Dave put it this way: “This discussion assumes that blogging is continuous with journalism and ought to be judged by the same criteria. And it isn’t. The change to the institution of journalism will come, I think, not from bloggers who think they’re sort of journalists but from the 99.999999% of us who don’t think we’re journalists at all.”
Later on he put it this way: “The media is owned. The blogosphere isn’t. We together are building it. The media have to try to get us interested in what they do, but the blogosphere is constructed out of our interests.” (Salon’s Scott Rosenberg, commenting from afar, agrees.)
4. A passion for neutrality and the challenge from Wiki News.
Jimmy Wales on the Wiki community, its neutrality principle and the Encyclopedia Brittanica dismissing competition from a “free” site because, after all, $350 million had been invested in the Brittanica. “Well Wikipedia is kicking its butt without having a single employee.” That’s how David Weinberger put it in his his recap of that moment, which was the most eye-opening of the conference for me. Jeff Jarvis captured it this way:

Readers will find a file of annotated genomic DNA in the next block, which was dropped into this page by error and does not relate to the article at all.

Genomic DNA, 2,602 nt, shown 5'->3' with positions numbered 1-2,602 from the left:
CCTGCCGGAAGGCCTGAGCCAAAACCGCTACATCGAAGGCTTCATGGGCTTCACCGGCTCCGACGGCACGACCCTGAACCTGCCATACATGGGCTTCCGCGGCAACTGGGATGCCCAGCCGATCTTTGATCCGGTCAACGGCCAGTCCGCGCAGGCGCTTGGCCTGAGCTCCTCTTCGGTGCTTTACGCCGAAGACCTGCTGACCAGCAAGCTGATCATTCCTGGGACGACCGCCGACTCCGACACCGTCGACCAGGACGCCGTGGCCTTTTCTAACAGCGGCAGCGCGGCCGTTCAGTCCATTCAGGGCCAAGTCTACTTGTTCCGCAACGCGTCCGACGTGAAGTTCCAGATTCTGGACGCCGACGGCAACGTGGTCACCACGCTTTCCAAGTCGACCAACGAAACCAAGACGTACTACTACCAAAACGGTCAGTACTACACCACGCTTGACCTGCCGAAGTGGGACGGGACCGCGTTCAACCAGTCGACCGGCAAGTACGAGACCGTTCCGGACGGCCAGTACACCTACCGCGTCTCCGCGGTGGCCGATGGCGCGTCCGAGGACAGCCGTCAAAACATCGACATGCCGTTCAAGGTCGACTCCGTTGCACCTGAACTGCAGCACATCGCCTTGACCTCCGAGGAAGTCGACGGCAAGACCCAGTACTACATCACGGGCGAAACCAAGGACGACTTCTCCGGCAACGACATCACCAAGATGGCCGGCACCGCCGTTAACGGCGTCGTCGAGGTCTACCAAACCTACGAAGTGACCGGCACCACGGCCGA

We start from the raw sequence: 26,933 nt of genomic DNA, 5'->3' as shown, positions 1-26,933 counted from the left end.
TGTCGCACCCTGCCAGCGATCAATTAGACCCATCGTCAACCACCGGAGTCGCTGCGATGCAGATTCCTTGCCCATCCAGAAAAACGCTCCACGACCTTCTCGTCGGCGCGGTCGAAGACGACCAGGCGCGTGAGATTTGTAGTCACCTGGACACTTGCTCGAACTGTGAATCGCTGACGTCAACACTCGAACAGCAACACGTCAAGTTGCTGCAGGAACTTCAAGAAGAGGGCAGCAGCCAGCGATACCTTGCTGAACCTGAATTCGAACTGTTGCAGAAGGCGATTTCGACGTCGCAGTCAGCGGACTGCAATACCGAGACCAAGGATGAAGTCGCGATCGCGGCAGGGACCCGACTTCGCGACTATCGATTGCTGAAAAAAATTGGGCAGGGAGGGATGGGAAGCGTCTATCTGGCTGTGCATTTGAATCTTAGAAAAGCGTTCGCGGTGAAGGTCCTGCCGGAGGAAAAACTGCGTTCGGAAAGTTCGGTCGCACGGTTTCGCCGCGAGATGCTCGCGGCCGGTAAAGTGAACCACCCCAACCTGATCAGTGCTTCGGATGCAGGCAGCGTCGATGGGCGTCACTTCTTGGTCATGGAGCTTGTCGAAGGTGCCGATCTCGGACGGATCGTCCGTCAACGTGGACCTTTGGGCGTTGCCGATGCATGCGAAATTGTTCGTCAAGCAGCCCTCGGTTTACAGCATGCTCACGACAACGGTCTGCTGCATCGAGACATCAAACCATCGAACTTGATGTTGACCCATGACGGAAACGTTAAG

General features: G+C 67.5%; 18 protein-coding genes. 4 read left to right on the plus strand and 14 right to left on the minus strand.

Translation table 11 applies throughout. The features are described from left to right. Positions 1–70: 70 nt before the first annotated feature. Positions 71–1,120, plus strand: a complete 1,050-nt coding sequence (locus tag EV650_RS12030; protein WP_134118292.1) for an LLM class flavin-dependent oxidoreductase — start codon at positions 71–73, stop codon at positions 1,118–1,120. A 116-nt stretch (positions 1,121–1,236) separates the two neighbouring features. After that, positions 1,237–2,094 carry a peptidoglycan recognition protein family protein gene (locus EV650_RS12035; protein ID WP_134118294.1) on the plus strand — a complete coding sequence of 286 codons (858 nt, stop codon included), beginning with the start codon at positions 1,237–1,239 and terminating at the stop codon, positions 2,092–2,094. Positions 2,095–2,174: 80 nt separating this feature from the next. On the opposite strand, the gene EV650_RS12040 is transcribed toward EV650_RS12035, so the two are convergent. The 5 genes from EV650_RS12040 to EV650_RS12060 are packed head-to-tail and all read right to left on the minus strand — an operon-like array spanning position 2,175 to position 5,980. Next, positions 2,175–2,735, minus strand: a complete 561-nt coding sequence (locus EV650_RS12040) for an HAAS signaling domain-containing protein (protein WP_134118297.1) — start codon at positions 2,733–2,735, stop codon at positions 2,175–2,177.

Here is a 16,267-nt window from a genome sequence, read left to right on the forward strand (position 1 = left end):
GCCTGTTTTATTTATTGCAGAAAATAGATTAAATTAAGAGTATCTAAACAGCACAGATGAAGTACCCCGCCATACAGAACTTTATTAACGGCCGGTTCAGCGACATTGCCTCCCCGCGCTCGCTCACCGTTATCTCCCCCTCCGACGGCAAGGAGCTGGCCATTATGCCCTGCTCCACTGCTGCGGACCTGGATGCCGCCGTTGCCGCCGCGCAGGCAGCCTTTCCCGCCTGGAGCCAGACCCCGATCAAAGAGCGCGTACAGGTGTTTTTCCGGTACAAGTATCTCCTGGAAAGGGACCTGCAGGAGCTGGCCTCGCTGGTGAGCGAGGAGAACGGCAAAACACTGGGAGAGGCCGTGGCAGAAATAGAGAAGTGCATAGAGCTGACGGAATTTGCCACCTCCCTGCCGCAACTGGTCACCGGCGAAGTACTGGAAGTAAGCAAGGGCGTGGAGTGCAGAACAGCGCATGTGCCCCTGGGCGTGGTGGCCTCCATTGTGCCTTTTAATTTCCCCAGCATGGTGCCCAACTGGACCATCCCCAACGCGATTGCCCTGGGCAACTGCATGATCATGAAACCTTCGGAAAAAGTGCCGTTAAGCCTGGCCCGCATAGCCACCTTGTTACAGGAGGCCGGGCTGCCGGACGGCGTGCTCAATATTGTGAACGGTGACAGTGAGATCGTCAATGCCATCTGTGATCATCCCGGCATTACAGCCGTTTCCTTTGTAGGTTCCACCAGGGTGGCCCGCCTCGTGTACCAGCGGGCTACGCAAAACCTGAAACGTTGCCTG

Jimbo Wales, founder of Wikipedia, says that a few years ago, nobody could have predicted that a bunch of unpaid citizens could replace the Encyclopedia Brittanica with its budget of $350 million but it happened. He said that the business model of The New York Times is not sustainable. Abramson shudders, of course. Kaplan said Wales doesn’t know what he’s talking about; he has not been in a place like Baghdad and does not know the dififculty of getting information there and does not know how the existing system can be replaced.
That was the moment of the biggest gulf. Each thought the other naive— clueless, even! But it did pass. Previously I had been skeptical about Wiki News, as many others were. But now knowing a little more about “the Wiki community,” I am re-thinking what such a network could do with news. The surprising thing to me is the emergence of a community passionate about neutrality. This, for obvious reaons, is rare— people who believe strongly in what Wales calls a neutral point of view.
The professional community of journalists, like the Wiki community, is a bunch of people who, strange as it sounds, believe strongly in the virtues of neutral description. One of the biggest advantages mainstream journalists feel they have, as providers of information, is this belief system and a knowledge of how to make it work. The Wiki people are learning how neutrality works when there are “open” conditions, rather than the closed ranks of a profession. They are also learning how to care about the neutral role, and even fight for it. A most unusual development in the life of human passions. (See Rebecca MacKinnon on her Wiki revelations.)